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Journal of Pest Science

, Volume 88, Issue 3, pp 533–541 | Cite as

Overwintering potential of the invasive leafminer Tuta absoluta (Meyrick) (Lepidoptera: Gelechiidae) as a pest in greenhouse tomato production in Western Europe

  • Veerle Van Damme
  • Nick Berkvens
  • Rob Moerkens
  • Els Berckmoes
  • Lieve Wittemans
  • Raf De Vis
  • Hans Casteels
  • Luc Tirry
  • Patrick De Clercq
Original Paper

Abstract

The South American tomato leafminer Tuta absoluta (Meyrick) (Lepidoptera: Gelechiidae) is a devastating pest in tomato crops. After having spread rapidly in the Mediterranean area since its first detection in 2006, it has recently become established in greenhouses in Western Europe. It was assumed that the low temperatures commonly associated with the winters in this area would prevent this exotic species from successful overwintering. However, the observed presence of T. absoluta at the start of the growing season in Belgium sparked a study on its potential to overwinter in Western Europe. In this study, the insect’s cold hardiness and overwintering potential was assessed by determining: (1) the supercooling point (SCP) of larvae, pupae, and adults, (2) the lower lethal time (LT) for these stages at 0 and 5 °C, and (3) the reproductive diapause incidence, as indicated by the reproductive performance of females reared at two temperatures (18 and 25 °C) and two photoperiods [16:8 and 8:16 (L:D) h]. The mean SCP recorded for pupae (−16.7 °C) was significantly higher than for adults (−17.8 °C) and larvae (−18.2 °C). Based on estimates of the LT adults demonstrated better cold hardiness than larvae and pupae at both 0 and 5 °C with the median LT of adults averaging 17.9 and 27.2 days, respectively. No reproductive diapause was observed under the tested regimes. The results of this study indicate that T. absoluta is likely to successfully overwinter between two successive tomato crops in commercial greenhouses in Western Europe.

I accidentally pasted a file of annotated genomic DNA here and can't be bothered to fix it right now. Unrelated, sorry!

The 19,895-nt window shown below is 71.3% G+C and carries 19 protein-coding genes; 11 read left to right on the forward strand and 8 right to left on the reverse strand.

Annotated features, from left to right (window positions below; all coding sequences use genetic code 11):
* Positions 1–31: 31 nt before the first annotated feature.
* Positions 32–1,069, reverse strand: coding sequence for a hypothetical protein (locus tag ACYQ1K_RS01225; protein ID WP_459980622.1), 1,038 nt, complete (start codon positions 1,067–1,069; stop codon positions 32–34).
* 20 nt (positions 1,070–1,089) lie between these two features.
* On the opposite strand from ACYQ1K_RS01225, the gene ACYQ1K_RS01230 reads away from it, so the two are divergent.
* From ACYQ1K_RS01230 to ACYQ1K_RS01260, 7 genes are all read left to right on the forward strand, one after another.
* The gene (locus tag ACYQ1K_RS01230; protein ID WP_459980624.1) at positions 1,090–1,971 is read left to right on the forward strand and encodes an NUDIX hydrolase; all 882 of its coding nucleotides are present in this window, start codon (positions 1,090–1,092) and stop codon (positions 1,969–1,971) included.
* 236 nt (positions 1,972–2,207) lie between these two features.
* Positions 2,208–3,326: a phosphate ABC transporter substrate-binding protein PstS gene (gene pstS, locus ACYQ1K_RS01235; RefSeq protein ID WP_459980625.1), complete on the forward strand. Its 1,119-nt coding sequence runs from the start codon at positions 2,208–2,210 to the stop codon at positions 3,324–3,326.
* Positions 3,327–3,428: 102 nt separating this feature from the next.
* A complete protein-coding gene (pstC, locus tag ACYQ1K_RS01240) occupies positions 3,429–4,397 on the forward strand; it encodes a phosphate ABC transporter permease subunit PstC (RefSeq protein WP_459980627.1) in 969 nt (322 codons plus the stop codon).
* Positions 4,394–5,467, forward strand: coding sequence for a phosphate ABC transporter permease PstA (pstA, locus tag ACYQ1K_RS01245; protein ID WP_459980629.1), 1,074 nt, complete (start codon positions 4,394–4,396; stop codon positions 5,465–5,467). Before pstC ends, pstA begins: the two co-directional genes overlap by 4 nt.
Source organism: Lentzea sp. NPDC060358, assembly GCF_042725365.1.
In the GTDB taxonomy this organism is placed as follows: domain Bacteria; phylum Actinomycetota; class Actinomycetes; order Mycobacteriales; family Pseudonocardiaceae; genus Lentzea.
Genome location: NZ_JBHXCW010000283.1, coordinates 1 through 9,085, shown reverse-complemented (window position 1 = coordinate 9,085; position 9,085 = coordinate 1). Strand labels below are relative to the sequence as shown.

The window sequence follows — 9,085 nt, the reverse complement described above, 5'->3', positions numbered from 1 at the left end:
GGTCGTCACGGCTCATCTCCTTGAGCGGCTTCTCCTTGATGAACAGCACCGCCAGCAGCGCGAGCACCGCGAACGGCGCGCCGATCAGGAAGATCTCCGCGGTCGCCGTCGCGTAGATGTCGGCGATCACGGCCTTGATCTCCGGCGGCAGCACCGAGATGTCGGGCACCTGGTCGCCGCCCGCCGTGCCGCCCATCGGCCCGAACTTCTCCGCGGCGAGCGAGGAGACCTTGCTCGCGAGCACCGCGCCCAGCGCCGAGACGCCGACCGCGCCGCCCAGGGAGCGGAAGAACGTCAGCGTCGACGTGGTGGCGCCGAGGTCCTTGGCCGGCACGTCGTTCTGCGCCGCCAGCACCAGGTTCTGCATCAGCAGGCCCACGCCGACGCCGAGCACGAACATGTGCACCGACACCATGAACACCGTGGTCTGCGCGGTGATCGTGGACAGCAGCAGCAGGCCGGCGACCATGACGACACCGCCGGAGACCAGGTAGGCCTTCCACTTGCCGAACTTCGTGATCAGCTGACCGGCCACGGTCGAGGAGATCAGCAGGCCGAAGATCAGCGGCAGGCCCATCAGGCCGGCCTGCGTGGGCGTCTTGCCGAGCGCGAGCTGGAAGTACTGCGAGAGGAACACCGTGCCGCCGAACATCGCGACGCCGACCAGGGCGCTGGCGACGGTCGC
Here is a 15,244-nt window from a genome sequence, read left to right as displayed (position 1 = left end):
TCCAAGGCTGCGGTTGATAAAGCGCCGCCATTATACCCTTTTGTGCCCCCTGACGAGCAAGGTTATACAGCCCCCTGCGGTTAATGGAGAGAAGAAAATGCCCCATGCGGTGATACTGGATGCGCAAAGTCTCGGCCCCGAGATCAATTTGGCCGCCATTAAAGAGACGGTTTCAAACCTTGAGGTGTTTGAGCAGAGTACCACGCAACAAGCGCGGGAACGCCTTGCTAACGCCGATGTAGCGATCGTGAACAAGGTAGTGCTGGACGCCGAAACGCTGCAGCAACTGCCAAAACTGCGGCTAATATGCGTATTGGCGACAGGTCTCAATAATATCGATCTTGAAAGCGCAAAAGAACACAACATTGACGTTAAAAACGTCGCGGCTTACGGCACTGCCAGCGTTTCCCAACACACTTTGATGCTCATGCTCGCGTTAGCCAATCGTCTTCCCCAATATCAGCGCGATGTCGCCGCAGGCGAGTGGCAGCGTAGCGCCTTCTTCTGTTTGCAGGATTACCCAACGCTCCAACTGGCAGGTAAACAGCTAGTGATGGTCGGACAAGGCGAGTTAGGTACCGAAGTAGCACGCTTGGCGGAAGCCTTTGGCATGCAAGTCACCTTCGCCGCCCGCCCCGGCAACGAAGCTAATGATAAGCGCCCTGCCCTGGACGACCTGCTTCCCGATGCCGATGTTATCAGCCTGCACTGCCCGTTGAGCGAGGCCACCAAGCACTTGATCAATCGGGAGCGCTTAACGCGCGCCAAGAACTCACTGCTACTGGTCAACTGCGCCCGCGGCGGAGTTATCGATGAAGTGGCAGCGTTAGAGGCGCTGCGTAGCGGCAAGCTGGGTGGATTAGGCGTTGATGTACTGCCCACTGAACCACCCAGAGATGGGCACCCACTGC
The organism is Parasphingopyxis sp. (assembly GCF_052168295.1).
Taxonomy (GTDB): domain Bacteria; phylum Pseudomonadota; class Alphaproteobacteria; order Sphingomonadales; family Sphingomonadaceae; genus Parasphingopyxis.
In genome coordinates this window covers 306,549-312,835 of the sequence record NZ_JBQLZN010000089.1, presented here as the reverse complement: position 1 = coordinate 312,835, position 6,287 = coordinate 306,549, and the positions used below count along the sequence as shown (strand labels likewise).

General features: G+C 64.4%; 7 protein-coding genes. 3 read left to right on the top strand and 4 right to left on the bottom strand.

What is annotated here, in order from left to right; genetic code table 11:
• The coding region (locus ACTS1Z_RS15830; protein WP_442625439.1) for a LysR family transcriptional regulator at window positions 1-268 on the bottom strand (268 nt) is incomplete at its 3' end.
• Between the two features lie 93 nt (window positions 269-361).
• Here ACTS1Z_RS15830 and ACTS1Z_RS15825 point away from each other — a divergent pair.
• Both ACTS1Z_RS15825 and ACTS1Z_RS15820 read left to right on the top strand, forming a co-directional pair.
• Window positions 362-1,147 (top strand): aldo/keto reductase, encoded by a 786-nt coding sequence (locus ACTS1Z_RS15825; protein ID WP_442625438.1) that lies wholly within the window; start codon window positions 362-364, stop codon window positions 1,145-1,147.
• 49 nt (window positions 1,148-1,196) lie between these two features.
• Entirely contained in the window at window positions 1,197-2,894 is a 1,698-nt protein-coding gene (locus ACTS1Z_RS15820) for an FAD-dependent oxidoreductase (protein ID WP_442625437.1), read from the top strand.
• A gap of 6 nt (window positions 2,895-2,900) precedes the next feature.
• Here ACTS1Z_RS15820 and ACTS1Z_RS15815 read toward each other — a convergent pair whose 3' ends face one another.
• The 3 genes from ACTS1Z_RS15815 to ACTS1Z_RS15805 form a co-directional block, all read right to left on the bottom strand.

Keywords

South American tomato pinworm Low temperature Cold hardiness Diapause Protected crops Tomato 

Notes

Acknowledgments

This study was financially supported by the Flemish Agency for Innovation by Science and Technology (Project Number 100888). We are grateful to Gert De Bondt, Sébastien Morio and Johan Witters for the technical help and the molecular and morphological identification of the collected T. absoluta to start the stock culture, respectively.

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Copyright information

© Springer-Verlag Berlin Heidelberg 2014

Authors and Affiliations

  • Veerle Van Damme
    • 1
    • 2
  • Nick Berkvens
    • 2
  • Rob Moerkens
    • 3
  • Els Berckmoes
    • 4
  • Lieve Wittemans
    • 4
  • Raf De Vis
    • 4
  • Hans Casteels
    • 2
  • Luc Tirry
    • 1
  • Patrick De Clercq
    • 1
  1. 1.Laboratory of Agrozoology, Department of Crop Protection, Faculty of Bioscience EngineeringGhent UniversityGhentBelgium
  2. 2.Plant Sciences Unit, Crop ProtectionInstitute for Agricultural and Fisheries Research (ILVO)MerelbekeBelgium
  3. 3.Tomato ResearchProefcentrum HoogstratenHoogstratenBelgium
  4. 4.Research Station for Vegetable ProductionSint-Katelijne-WaverBelgium

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